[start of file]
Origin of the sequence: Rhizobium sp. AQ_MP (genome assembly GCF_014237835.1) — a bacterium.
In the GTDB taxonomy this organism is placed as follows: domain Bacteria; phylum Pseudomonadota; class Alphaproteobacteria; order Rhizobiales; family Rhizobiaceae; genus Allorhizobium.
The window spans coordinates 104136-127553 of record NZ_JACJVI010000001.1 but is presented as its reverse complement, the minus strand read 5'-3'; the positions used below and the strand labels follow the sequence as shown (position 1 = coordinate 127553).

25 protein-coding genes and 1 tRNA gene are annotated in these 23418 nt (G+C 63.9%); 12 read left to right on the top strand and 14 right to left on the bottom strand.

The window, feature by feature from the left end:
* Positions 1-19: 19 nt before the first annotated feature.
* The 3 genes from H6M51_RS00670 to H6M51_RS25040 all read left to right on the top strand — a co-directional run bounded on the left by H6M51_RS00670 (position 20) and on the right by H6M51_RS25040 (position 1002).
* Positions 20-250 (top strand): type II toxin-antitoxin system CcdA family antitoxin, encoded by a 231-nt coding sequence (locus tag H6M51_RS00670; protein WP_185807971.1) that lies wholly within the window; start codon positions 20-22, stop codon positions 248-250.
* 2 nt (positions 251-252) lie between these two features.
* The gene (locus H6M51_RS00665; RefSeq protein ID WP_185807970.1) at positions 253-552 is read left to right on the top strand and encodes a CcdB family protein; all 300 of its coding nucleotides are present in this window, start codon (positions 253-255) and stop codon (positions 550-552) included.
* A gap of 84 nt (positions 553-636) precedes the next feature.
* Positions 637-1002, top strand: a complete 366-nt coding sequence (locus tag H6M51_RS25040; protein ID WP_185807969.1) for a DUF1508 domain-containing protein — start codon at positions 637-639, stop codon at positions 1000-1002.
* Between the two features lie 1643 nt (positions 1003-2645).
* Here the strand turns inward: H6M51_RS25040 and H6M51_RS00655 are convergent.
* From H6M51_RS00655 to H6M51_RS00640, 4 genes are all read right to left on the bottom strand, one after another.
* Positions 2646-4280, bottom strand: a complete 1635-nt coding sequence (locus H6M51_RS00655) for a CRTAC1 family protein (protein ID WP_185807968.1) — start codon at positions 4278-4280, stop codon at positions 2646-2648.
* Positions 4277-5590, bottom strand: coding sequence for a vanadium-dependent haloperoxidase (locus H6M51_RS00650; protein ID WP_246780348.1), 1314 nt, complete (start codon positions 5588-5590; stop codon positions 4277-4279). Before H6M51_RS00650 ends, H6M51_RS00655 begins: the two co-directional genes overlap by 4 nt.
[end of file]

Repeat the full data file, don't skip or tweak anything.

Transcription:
Origin of the sequence: Rhizobium sp. AQ_MP (genome assembly GCF_014237835.1) — a bacterium.
In the GTDB taxonomy this organism is placed as follows: domain Bacteria; phylum Pseudomonadota; class Alphaproteobacteria; order Rhizobiales; family Rhizobiaceae; genus Allorhizobium.
The window spans coordinates 104136-127553 of record NZ_JACJVI010000001.1 but is presented as its reverse complement, the minus strand read 5'-3'; the positions used below and the strand labels follow the sequence as shown (position 1 = coordinate 127553).

25 protein-coding genes and 1 tRNA gene are annotated in these 23418 nt (G+C 63.9%); 12 read left to right on the top strand and 14 right to left on the bottom strand.

The window, feature by feature from the left end:
* Positions 1-19: 19 nt before the first annotated feature.
* The 3 genes from H6M51_RS00670 to H6M51_RS25040 all read left to right on the top strand — a co-directional run bounded on the left by H6M51_RS00670 (position 20) and on the right by H6M51_RS25040 (position 1002).
* Positions 20-250 (top strand): type II toxin-antitoxin system CcdA family antitoxin, encoded by a 231-nt coding sequence (locus tag H6M51_RS00670; protein WP_185807971.1) that lies wholly within the window; start codon positions 20-22, stop codon positions 248-250.
* 2 nt (positions 251-252) lie between these two features.
* The gene (locus H6M51_RS00665; RefSeq protein ID WP_185807970.1) at positions 253-552 is read left to right on the top strand and encodes a CcdB family protein; all 300 of its coding nucleotides are present in this window, start codon (positions 253-255) and stop codon (positions 550-552) included.
* A gap of 84 nt (positions 553-636) precedes the next feature.
* Positions 637-1002, top strand: a complete 366-nt coding sequence (locus tag H6M51_RS25040; protein ID WP_185807969.1) for a DUF1508 domain-containing protein — start codon at positions 637-639, stop codon at positions 1000-1002.
* Between the two features lie 1643 nt (positions 1003-2645).
* Here the strand turns inward: H6M51_RS25040 and H6M51_RS00655 are convergent.
* From H6M51_RS00655 to H6M51_RS00640, 4 genes are all read right to left on the bottom strand, one after another.
* Positions 2646-4280, bottom strand: a complete 1635-nt coding sequence (locus H6M51_RS00655) for a CRTAC1 family protein (protein ID WP_185807968.1) — start codon at positions 4278-4280, stop codon at positions 2646-2648.
* Positions 4277-5590, bottom strand: coding sequence for a vanadium-dependent haloperoxidase (locus H6M51_RS00650; protein ID WP_246780348.1), 1314 nt, complete (start codon positions 5588-5590; stop codon positions 4277-4279). Before H6M51_RS00650 ends, H6M51_RS00655 begins: the two co-directional genes overlap by 4 nt.